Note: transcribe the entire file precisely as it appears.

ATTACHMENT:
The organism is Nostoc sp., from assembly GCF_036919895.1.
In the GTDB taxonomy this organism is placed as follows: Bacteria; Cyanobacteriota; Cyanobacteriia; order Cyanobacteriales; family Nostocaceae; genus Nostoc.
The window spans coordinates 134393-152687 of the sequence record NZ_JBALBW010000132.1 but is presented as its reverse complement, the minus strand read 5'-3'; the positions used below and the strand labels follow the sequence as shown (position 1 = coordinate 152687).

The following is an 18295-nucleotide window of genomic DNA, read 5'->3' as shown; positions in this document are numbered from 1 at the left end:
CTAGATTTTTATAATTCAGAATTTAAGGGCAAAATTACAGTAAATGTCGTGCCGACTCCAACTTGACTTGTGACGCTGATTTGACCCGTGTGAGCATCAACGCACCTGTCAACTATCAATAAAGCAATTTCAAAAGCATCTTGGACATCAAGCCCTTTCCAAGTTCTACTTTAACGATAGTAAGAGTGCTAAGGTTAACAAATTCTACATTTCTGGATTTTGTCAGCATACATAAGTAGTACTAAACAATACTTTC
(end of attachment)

The organism is Nostoc sp., from assembly GCF_036919895.1.
In the GTDB taxonomy this organism is placed as follows: Bacteria; Cyanobacteriota; Cyanobacteriia; order Cyanobacteriales; family Nostocaceae; genus Nostoc.
The window spans coordinates 134393-152687 of the sequence record NZ_JBALBW010000132.1 but is presented as its reverse complement, the minus strand read 5'-3'; the positions used below and the strand labels follow the sequence as shown (position 1 = coordinate 152687).

The following is an 18295-nucleotide window of genomic DNA, read 5'->3' as shown; positions in this document are numbered from 1 at the left end:
CTAGATTTTTATAATTCAGAATTTAAGGGCAAAATTACAGTAAATGTCGTGCCGACTCCAACTTGACTTGTGACGCTGATTTGACCCGTGTGAGCATCAACGCACCTGTCAACTATCAATAAAGCAATTTCAAAAGCATCTTGGACATCAAGCCCTTTCCAAGTTCTACTTTAACGATAGTAAGAGTGCTAAGGTTAACAAATTCTACATTTCTGGATTTTGTCAGCATACATAAGTAGTACTAAACAATACTTTC